Zilog Z80 microcontroller UART serial end

This is the second post in the series “serial port on android”. It is about using platform based design, a micro-controller (zilog z80) system that does nothing more than just communicate with the android phone. Later, we will see how to do sensing and actuation for the interface to the physical world.

The hardware

This is a custom board made for general purposes in embedded applications with sensors, actuators,an LCD screen and serial communication. I haven’t given details of how to develop the circuit here, may be on a later post….

a z80

z80 microcontroller board with a serial UART

The Software

The code is entirely written in C. This is sometimes considered a high level language. For the folks coding in Java and scripting(Python, Perl, Php), you might take that differently. If you were to consider assembly programming, this is high level stuff. The simplest software we can have is what we call a single loop operating system. It has a main method with initialization code, then a single infinite while loop within which all the possible functions of the system happen until the hardware is powered down.  To be able to write software for a micro-controller chip, you need the manufacturers documentation that indicates its architecture. Most important is the layout of control, status and data registers. Lets keep it silly simple. we have the following files:

/* main.h - declarations of global variables & functions, and includes libraries. */ 
int byte0, flag; 
void init_uart(); 
void send(char ch); 
void read(); 
/* uart.h - The communications driver for initialization and simple I/O routines */ 
#define CRYSTAL_FREQ 20000000 // we have a 20MHz external crystal oscillator 
#define BAUDRATE 9600 // communication baud rate. Default value is 57600 baud. 
                      //User can change to desired value supported by controller. 
#define BRG0 ( (CRYSTAL_FREQ + (BAUDRATE * 8)) / (BAUDRATE * 16 ) ) 
#define BAUD_H BRG0 / 256 
#define BAUD_L BRG0 % 256 
extern int byte0, flag; 

void init_uart() { 
    PAADDR = 0x02; // select alternate function 
    PACTL = 0x30; // pins PA4 is configured as RXD and PA5 as TXD 
    U0BRH = BAUD_H; // 9600 baud default 
    U0BRL = BAUD_L; 
    U0CTL1 |= 0x00; // Normal mode of operation 
    U0CTL0 |= 0x50; // Receive and transmitt enable,no parity,one stop bit 
    IRQ0ENH |= 0x10; // Rx interrupts 
    IRQ0ENL |= 0x10; // Rx priority 2 

void read(void) { 
    byte0 = (char)U0RXD; //get the receive data byte 
    flag = 1; 

void send(char ch){ 
    while ((U0STAT0 & 0x04) != 0x04 ); /* Transmit Data register enabled*/ 
    U0TXD = ch;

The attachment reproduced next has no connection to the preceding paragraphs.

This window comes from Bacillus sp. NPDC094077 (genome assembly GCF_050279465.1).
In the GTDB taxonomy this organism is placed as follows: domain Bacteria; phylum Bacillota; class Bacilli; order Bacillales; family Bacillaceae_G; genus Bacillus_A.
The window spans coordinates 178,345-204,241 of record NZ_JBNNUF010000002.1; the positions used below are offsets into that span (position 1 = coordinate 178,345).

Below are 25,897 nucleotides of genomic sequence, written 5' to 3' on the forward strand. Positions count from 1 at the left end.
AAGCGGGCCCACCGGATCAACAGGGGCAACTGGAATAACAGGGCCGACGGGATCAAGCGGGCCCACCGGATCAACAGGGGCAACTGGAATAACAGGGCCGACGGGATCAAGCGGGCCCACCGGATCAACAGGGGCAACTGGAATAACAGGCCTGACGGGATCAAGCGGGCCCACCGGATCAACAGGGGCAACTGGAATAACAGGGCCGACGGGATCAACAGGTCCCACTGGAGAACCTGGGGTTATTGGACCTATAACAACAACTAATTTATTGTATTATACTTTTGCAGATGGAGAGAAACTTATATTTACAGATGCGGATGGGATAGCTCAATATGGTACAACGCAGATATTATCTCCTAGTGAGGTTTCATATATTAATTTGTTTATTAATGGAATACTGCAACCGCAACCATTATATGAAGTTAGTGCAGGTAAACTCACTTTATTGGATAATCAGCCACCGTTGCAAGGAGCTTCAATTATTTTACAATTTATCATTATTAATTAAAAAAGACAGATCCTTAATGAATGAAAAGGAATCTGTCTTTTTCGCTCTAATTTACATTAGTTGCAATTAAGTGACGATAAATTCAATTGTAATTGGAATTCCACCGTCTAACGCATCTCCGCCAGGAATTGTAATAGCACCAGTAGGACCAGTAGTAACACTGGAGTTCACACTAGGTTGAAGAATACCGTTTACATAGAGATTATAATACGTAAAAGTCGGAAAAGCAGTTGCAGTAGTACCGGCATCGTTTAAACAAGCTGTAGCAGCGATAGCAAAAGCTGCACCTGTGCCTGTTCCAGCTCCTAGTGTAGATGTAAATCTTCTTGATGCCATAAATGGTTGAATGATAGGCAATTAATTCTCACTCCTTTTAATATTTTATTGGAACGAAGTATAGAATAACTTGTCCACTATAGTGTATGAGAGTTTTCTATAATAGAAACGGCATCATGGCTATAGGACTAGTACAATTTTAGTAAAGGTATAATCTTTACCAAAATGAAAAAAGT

/* main.c - The single loop OS. */
char data = 0x00;//the data holding variable 

//LED indicator functions 
void lights_on(){ 
    PCOUT |= 0x04; // pin 2 of port C set high, LED on 
void lights_off(){ 
    PCOUT &= ~0x04; // pin 2 of port C set low, LED off 

//the main method 
int main(void){ 
    init_uart(); //configure the UART by initializing registers 
    flag = 0;//flag to show when there's data 
        data = 0x01; 
        send(data); //send a character(01) 
        if(flag!=0){ //check if there is data 
            int cpy_data = byte0; 
                lights_on();//indicate a one was sent in response 
            lights_off();//indicate something else other than a one was sent 
    return 0; 
#pragma interrupt // interupt service routine for receive 
void ISR_Receive(void) { 
    SET_VECTOR(UART0_RX,ISR_Receive); //defining ISR for receive 

That’s all the code we need to be able to send a 0x01 and wait for a reply, if we receive a 0x01, we echo it back and light the LED, if we receive anything else, we send a 0x02 character and put the LED off. This is not a really useful communication protocol but, it does test the hardware. You can modify it further to meet maturity required in a project.
I mostly use this to forward data from a sensor reading to a PC when requested. Say if the micro gets a 0x01 to 0x09, it reads and forwards data from the channel requested, within channels 1 through 9.
NB: Zilog kits come with a Windows IDE which has the toolchains for compiling the code to run on the micro. I have no Idea whether there exists linux, opensource toolchain for z8 and I am not interested because I am planning to move to arm based micros, specifically from NXP (still reading the mannuals, hehe!!!).

Articles in this series

5 responses to “Zilog Z80 microcontroller UART serial end”

  1. mica

    where can I find the schematic diagram of this project?

  2. mica gutierrez

    where is the schem?

  3. JeffreyEdward


    Your code looks like it will be very usefull. However I do not know what is included in your main.h header. I feel as if there is some valuable information in their. Also, I am trying to export data out of my Z80 all the time with out the need of recieve data… Do you have any Application notes or suggestions??? Thanks again for the usefull information you have supplied already…:)

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